In my teaching career, I experimented with games in the classrooms. I know my students played them. Many of my students played WoW. In fact, they would spend hours outside of school collaborating, questing and raiding. Ironically, they were having trouble collaborating with their teammates in class. There was a disconnect, and I wanted to rectify this by connecting the collaborative gaming environment to the classroom. Students were collaborating with each other outside of school. How could I get them them to use this skill they already had in the formal learning environment?

This moment illustrates a larger idea. What can we learn from games to improve our classrooms? Games are carefully and intentionally designed environments that create flow: the balance between challenge and progress. Great games are challenging, but not too difficult, and thus not boring. On the contrary, they have specific mechanics to create this game flow.

Freedom to Fail – This component is so powerful. I can guarantee that anyone who plays games has experienced this. When I am on the plane, I see people playing Angry Birds for hours on end. During that time, they are failing multiple times, and yet they still keep coming back to play. Why do we punish students when they practice? Why can’t we reward them at their best? Here’s an example to illustrate my point: A student is not doing so well on the practice worksheets and other assignments leading up to a test. However, the day of the test, this same student succeeds and gets an excellent score. You know what often happens; the students gets a grade for that learning component that is lower than the score on the test. Why? Because we average the work they did in the practice and learning phase with the summative test! To me, this seems unethical. Games don’t punish us for making mistakes in the learning process, Education shouldn’t punish kids for making these same mistakes. We should be creating a safe, engaging space where failure and learning from mistakes is just part of the process of learning.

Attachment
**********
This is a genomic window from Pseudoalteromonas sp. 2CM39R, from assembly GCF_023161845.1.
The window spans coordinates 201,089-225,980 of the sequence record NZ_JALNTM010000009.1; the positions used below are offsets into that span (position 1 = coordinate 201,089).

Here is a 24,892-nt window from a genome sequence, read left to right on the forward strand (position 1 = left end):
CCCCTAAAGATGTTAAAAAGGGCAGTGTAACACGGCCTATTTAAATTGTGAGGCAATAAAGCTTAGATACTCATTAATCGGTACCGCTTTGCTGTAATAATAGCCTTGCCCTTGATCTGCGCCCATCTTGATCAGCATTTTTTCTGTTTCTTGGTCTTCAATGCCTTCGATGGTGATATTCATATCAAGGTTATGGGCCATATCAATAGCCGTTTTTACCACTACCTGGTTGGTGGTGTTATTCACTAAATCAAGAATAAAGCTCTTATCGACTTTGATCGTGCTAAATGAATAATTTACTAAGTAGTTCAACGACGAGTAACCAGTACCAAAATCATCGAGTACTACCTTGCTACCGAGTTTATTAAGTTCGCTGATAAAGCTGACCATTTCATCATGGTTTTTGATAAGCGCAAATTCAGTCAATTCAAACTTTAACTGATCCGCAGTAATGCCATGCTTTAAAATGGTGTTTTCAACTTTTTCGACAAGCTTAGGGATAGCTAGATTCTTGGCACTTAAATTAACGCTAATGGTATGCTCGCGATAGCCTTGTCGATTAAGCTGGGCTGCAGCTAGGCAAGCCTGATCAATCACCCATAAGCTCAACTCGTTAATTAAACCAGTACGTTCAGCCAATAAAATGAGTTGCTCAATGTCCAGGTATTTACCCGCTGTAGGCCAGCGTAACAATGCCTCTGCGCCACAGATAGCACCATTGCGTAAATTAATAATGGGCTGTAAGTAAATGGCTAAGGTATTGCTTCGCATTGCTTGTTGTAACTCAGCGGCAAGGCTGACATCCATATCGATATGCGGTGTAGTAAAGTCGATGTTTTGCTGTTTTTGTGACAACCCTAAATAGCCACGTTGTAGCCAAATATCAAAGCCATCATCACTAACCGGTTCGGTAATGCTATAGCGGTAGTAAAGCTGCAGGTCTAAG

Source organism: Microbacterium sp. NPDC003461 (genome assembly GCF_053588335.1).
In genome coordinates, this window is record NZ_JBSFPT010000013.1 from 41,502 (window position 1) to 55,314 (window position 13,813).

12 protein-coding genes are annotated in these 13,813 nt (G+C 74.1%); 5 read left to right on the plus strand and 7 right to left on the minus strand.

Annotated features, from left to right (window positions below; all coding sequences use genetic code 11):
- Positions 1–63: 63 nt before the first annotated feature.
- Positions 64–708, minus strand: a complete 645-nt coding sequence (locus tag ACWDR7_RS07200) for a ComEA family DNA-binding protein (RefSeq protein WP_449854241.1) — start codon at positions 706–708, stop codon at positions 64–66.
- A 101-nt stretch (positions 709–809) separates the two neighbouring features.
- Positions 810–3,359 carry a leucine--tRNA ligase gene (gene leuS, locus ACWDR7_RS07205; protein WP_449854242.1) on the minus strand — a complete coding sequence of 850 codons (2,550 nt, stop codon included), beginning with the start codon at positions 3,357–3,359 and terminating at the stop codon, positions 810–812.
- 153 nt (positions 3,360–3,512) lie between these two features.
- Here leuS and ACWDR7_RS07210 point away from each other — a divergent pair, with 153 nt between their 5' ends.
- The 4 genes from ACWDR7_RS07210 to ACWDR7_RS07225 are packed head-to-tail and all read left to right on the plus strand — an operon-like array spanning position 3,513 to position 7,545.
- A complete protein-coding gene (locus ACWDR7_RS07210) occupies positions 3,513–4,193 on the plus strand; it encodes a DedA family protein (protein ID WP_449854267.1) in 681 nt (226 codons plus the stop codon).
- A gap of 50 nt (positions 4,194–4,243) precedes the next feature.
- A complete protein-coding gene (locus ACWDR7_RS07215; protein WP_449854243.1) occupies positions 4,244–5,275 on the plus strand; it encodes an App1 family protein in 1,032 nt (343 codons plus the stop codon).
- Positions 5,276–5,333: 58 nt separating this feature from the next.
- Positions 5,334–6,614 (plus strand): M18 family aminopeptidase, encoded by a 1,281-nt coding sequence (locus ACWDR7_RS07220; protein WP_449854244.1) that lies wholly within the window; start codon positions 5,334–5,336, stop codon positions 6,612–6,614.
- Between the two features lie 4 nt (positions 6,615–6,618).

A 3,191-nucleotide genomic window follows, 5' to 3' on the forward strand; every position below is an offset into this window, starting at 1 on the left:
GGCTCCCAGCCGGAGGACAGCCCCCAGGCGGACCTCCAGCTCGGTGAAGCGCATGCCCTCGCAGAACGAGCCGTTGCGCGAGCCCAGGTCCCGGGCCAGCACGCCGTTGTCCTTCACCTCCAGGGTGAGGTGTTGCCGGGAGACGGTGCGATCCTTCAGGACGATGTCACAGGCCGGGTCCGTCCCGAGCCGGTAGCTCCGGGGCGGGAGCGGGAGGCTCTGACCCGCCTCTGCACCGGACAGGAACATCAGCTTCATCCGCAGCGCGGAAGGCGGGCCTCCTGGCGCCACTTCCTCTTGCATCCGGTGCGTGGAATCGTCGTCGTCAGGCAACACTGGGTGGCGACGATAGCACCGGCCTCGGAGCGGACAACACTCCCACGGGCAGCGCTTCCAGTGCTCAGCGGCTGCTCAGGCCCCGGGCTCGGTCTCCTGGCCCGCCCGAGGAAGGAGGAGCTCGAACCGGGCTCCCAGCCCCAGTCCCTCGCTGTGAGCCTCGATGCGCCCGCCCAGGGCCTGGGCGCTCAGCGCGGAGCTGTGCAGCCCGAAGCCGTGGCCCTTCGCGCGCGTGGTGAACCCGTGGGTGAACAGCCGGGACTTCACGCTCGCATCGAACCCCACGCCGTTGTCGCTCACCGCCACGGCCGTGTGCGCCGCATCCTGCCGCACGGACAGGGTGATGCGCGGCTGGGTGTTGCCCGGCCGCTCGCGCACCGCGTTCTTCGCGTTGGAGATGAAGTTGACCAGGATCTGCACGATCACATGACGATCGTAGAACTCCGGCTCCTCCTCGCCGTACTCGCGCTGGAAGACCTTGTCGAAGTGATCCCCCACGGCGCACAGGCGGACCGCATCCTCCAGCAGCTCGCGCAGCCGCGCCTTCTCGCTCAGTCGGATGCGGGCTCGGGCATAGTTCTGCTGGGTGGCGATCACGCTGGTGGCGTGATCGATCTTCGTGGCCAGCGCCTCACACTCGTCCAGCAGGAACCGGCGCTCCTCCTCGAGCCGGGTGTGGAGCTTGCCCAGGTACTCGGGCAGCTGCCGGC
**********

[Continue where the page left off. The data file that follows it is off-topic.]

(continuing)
Situated Learning and Complex Problem Solving – James Paul Gee in his book “What Video Games Have To Teach Us About Learning and Literacy” illustrates this point well: